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Saturn is one of the most iconic planets in our solar systems. Its rings are awe-inspiring. NASA’s Cassini spacecraft has been orbiting the ringed planet since 2004. Lately, it’s been buzzing Enceladus. Scientists are using these close flybys to better understand what’s going on beneath the wet world.
In November, the Cassini imaging team released several incredible images. The new releases aimed for quality versus quantity and it shows. (Note: these images were not taken in November, but were released then)
Dune Fields of Titan
Titan. An intriguing world that has a lot of features we see on Earth. But there are key differences. Clouds, rain and lakes are all found on this moon orbiting Saturn. But, they’re not made of water. Instead, it’s methane and ethane. Water ice makes up the moon’s solid surface. And hydrocarbon sands create sweeping dune fields.
The dune fields can be seen in the dark regions in the above image. They cover about 13% of Titan. And they are huge. On average, the dune fields are about 1-2 km wide, hundreds of kilometers long and rise 100 meters in the air. Titan’s sand accumulates via hydrocarbons that precipitate out of the atmosphere.
Epimetheus Hanging Out Above the Rings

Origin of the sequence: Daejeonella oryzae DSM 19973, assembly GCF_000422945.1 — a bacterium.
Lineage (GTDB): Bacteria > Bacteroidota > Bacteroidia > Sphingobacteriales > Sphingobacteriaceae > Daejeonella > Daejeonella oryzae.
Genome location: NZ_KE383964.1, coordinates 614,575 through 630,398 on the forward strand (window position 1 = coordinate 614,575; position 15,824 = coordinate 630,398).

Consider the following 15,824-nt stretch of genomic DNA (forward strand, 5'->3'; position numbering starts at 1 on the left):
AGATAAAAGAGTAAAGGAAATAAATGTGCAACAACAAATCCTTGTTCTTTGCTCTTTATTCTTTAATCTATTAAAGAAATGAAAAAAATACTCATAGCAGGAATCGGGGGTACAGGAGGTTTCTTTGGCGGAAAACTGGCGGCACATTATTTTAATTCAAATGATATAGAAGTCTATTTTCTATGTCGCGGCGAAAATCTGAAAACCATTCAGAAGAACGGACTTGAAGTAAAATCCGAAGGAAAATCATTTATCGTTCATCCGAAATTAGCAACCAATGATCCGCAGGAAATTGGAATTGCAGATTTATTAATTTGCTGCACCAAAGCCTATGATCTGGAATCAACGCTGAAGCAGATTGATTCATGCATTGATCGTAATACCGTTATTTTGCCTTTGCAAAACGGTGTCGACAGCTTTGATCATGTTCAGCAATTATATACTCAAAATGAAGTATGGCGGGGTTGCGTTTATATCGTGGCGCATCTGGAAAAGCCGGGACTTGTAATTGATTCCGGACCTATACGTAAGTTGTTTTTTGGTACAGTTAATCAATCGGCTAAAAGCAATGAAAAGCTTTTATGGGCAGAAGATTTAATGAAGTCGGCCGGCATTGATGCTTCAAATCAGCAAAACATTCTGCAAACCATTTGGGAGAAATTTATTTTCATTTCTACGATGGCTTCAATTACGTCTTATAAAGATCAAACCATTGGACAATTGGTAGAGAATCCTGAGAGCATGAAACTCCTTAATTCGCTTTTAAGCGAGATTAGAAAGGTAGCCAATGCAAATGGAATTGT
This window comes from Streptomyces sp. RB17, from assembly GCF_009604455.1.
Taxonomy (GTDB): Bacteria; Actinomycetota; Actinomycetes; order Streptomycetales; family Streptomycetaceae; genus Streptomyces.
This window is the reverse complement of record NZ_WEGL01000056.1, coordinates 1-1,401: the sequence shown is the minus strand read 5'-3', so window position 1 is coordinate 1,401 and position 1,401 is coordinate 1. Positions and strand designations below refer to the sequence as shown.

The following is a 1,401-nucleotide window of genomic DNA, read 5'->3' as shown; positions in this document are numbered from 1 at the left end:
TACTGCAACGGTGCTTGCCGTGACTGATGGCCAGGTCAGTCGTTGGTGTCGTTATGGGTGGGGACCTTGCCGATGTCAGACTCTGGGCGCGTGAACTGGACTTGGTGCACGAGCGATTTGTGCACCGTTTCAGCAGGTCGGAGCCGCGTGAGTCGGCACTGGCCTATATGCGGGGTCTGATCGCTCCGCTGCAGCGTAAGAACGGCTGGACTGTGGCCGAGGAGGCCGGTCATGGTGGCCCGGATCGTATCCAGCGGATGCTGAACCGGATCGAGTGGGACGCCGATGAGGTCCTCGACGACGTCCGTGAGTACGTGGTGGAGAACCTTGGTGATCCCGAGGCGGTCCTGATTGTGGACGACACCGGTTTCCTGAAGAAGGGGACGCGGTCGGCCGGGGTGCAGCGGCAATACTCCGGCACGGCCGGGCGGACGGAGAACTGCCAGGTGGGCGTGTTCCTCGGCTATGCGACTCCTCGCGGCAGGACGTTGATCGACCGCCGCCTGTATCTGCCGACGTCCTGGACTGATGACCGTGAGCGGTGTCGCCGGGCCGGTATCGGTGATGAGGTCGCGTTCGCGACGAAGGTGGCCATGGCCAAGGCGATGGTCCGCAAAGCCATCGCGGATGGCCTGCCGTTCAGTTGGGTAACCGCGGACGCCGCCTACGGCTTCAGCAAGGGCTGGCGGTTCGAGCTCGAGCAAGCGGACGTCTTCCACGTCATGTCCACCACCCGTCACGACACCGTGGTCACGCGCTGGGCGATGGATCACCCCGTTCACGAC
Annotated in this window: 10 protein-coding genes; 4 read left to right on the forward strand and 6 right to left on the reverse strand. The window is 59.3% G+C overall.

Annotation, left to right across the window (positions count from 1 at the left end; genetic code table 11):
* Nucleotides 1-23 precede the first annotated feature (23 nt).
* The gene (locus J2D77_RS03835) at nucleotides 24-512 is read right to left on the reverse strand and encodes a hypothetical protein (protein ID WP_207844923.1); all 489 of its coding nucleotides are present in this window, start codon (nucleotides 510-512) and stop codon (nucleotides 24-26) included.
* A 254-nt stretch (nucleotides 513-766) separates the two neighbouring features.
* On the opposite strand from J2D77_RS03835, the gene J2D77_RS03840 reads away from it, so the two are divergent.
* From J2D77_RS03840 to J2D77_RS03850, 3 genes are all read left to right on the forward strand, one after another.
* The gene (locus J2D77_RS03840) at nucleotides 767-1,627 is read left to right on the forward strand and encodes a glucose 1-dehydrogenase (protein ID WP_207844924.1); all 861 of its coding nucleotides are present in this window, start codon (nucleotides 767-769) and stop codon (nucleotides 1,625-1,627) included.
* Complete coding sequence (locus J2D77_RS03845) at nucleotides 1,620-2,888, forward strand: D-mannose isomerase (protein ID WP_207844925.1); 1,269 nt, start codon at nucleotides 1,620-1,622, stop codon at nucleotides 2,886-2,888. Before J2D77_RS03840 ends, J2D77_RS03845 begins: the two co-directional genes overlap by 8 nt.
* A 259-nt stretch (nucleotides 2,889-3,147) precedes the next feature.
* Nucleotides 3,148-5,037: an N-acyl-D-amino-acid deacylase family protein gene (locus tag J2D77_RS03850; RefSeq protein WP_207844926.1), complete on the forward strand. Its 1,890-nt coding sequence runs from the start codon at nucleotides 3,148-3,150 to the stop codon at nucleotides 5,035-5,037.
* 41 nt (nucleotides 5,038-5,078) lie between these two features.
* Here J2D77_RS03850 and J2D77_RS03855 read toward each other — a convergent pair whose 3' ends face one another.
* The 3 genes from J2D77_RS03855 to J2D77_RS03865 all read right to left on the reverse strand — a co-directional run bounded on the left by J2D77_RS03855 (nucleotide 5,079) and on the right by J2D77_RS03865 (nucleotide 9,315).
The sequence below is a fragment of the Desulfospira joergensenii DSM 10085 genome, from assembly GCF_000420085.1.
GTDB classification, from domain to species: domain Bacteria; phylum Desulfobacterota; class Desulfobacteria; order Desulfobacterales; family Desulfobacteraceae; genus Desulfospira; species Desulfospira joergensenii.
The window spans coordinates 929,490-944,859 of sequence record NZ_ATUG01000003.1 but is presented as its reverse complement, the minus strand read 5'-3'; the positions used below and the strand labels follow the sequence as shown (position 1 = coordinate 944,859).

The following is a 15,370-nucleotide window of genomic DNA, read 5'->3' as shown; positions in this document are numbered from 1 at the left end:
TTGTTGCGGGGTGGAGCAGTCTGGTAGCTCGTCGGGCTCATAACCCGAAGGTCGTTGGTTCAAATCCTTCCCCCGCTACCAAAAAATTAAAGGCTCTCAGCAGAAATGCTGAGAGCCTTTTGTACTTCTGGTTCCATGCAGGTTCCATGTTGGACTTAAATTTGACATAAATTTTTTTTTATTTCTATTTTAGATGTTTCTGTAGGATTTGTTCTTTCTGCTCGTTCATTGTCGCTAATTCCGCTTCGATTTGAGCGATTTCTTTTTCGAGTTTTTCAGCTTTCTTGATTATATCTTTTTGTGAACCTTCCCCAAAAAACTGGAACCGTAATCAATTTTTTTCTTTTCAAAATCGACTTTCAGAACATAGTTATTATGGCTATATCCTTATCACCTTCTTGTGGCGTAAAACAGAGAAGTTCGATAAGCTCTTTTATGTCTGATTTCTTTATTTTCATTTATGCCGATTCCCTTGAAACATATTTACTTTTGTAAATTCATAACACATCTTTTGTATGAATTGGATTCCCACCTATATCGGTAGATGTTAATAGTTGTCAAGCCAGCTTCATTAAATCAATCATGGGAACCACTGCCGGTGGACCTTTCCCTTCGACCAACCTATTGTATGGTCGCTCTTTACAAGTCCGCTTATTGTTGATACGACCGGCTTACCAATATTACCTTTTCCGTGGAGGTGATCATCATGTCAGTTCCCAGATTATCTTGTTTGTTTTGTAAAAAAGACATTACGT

Looks can be deceiving. Epimetheus isn’t above the rings. The viewing angle only makes it look like it is. Epimetheus and Saturn’s rings both orbit in Saturn’s equatorial plane. Extensive cratering of the moon’s surface suggests it’s very old.
Epimetheus shares an orbit with another moon, Janus. Every four years, the two moons exchange momentum and swap orbits. The outer moon becomes the inner and vice versa.
Enceladus Photobombs Dione
Cassini, Dione and Enceladus lined up perfectly for this shot. Dione is the closest in the picture above with Enceladus appearing to move behind it.
Both moons are made up of pretty much the same stuff, yet they Enceladus has a brighter surface. The reason? Enceladus’ jets. The constantly active south polar jets rain material onto the moon’s surface. Without the jets resurfacing the moon, dust and radiation would make Enceladus’ surface look more like Dione’s.
Dione with Saturn’s majestic rings as a background
Saturn’s impressive rings set the background for this Dione image. This image was captured back in August during a flyby of Dione. The flyby’s main goal was to measure Dione’s gravity field. Cassini’s imaging team also managed to capture this fantastic image in the process.
The data from the August flyby will help scientists better understand what Dione’s interior looks like, and its past.
Enceladus and Saturn’s Rings
My favorite image was just released yesterday. A crescent Enceladus with its southern polar jets visible and Saturn’s rings. Enceladus isn’t spraying Saturn’s rings, but the angle makes for an epic image.
What’s going on beneath Enceladus’ surface? That’s a question Cassini’s team continues to gather info on. On December 19, Cassini will make one last flyby of the icy, wet moon. At an altitude of 3,106 miles above the moon’s surface, Cassini will gather more measurements of heat flow from the interior. Understanding the heat flow will help scientists better grasp what exactly is going on beneath the ice-spewing jets.